Unforgettable Fruit Tart with Swiss Meringue

Claire worked and wrote for Sight Seeker’s Delight for 7 years – read more here.

Need a chic Parisian dessert? This one will delight your entourage.

I have a few French dessert recipes that are staples to my cuisine when I really want to impress someone.

And you know what they say: the way to the heart is through the stomach. Too true, too true…

unforgettable dessert

Want to skip right to the recipe? Click here!

Plus, with the New Year coming up, it’s the perfect time for this fancy one.

I mean I love my 3-ingredient chocolate mousse (incredible but true) as much as the next guy, but sometimes I want to step it up, you know?

New friends I want to make sure keep calling? I pull out this recipe. Third date with a pretty amazing human? Market, apron, this recipe. Tax auditor who needs winning over/bribing? …you get the idea.

Fancy dessert

The great part is, this particular French recipe looks and tastes like way more work went into it than actually does.

And let me tell you: the French really have a knack for this. I find the same thing again and again with their recipes.. like that easiest chocolate mousse ever, or the almond King’s cake I’ll be making soon after the New Year. Not to mention literally every. Single. Item. on this list of the easiest French recipes.

This particular bad boy is a recipe in 3 parts. That sounds overwhelming I know… but believe me it’s a cinch.

The ingredients are also pretty simple – one of the only things you won’t already have lying around the house is probably almond meal (and hint: you can use crushed graham crackers instead! Or skip it all together!).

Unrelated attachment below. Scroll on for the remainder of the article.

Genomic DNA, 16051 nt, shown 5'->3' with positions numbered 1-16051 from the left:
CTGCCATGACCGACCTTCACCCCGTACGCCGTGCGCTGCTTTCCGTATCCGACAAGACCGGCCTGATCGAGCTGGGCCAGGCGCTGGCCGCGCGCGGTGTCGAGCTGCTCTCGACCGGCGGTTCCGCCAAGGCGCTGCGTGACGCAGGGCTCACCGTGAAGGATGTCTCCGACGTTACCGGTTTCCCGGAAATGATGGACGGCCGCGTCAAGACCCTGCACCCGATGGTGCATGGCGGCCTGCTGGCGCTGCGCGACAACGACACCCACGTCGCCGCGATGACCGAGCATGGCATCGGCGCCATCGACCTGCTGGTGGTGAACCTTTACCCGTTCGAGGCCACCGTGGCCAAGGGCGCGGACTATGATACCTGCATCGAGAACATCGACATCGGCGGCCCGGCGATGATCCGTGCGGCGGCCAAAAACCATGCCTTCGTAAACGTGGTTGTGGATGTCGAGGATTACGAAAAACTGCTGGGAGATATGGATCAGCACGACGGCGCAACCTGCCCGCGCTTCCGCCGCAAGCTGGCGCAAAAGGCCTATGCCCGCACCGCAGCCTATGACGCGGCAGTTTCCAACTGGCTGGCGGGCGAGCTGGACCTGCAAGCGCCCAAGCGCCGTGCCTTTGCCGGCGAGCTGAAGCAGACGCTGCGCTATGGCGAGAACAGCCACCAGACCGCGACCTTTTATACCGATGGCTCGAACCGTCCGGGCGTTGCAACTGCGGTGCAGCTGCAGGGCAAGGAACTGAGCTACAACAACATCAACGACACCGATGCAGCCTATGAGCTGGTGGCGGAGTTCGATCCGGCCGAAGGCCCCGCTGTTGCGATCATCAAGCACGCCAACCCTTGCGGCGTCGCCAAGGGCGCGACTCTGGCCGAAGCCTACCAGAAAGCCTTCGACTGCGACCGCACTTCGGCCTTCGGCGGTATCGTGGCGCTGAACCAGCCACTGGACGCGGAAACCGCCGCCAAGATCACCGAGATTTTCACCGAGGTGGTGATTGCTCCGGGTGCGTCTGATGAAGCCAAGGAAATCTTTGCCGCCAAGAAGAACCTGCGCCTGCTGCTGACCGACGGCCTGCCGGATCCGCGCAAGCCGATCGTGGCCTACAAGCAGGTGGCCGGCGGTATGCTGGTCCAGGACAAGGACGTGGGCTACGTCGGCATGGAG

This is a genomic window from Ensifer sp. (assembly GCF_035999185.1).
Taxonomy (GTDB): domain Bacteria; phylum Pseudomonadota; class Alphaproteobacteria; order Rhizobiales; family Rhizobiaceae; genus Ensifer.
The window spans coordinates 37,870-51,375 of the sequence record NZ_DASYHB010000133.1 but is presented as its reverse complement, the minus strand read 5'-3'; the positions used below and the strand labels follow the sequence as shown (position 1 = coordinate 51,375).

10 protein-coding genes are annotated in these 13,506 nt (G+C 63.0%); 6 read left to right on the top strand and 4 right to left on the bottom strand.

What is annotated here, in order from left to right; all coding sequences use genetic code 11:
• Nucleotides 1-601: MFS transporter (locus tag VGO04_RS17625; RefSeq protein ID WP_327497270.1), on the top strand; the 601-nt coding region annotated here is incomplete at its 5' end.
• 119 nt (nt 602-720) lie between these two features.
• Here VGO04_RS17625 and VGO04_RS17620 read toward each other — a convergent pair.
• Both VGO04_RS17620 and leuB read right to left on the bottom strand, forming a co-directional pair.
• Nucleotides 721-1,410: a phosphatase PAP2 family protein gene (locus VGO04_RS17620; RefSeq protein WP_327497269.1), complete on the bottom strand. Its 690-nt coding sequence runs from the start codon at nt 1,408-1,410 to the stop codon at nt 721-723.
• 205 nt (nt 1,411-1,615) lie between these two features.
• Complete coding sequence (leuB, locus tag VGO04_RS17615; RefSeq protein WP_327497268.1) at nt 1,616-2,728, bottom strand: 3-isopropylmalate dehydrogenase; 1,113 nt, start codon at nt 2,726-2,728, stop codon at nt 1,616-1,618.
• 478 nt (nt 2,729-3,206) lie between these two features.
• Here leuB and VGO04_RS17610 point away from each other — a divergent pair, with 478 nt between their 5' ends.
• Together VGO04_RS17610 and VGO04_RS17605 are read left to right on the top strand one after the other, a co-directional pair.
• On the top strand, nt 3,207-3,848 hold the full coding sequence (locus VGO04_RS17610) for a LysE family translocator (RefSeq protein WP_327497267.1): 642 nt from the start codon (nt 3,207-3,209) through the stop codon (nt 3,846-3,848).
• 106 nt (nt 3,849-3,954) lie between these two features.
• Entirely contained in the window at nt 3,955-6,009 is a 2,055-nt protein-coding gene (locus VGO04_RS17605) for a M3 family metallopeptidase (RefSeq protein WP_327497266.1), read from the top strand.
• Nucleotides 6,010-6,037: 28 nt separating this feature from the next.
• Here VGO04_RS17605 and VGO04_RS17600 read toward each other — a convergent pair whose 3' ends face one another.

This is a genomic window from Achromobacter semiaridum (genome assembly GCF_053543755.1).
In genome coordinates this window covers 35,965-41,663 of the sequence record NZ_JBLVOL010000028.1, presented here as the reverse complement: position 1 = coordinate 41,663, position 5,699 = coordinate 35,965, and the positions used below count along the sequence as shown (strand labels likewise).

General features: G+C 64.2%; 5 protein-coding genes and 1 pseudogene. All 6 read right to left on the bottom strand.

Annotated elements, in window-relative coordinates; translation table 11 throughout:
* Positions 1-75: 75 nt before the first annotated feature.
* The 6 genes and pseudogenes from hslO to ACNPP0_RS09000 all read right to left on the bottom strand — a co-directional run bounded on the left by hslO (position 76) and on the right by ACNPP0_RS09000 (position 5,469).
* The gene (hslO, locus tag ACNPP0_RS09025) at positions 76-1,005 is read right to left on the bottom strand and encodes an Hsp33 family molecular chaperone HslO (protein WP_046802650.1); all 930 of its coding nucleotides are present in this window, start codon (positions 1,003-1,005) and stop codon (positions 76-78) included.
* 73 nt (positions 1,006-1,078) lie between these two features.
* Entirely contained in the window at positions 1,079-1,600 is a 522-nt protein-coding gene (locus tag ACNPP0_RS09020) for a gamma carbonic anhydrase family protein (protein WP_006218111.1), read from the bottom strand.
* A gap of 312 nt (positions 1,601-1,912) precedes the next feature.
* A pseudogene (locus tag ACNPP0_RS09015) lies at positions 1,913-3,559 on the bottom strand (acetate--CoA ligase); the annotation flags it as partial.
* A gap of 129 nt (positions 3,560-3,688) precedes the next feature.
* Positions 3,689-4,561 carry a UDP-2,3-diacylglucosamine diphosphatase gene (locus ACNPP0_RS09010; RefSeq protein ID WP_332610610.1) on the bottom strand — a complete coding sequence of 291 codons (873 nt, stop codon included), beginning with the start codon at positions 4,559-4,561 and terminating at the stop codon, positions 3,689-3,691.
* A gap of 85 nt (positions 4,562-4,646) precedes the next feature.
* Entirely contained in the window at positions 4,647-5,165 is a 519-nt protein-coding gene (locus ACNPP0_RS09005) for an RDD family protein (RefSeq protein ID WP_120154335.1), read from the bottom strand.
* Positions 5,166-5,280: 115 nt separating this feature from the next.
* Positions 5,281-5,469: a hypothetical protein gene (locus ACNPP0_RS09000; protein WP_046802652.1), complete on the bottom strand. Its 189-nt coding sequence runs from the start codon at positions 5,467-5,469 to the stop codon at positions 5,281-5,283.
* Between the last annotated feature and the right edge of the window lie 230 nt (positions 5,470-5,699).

Good swiss meringue

You may notice that I’m an absolute sucker for desserts, and also that I embrace generally most substitutions or reworkings in recipes. So no judging here! Make something sweet and without fail I will support you and enjoy it!

By the way, if you like sweets as much as I do, I highly recommend this Sweet Treats Parisian food tour (and just for you: use promo code TART when booking for a 10% discount on that tour).

Apple tart

You may notice that I’ve made a couple different variations: apple, and mango-raspberry. I’m going to focus on the apple recipe but if you want the details for this (very easy) mango raspberry filling, let me know in comments and I’d be happy to oblige.

Summer note: This recipe was posted in Autumn – but do as the French do and use in-season fruits. In summer, try making this with peaches or nectarines or pineapple. In winter you can even try carrot or sweet potato… Get creative, go ahead!

Raspberry mango

So without further ado, I present to you my recipe for a deconstructed Apple Tart with Swiss Meringue. (Deconstructed is a fancy way of saying “I put this together wrong, but it’s still good.”)

This recipe by the way is adapted from a cooking class I took here in Paris with Cook’n With Class. I highly, highly recommend looking into the classes that are offered in Paris. I’ve done 3 of them and tend to gift them to friends and family who come to visit!

(Sidenote: we love this company so much that we started partnering with them on a hidden-gem food tour, Eat Like a Parisian. It’s my favorite tour that we offer! And as a present to you, use promo code TART when booking for a 10% discount on that tour.)

Deconstructed Fruit Tart


Makes: 8-10 individual tarts, depending on the size of glass you use.
Great as: dessert
Time: 1 hour 30 minutes
Adapted from a Cook’n With Class recipe

Ingredients

For the Swiss meringue

    – 1 cup (210grams) sugar
    – 4 egg whites at room temperature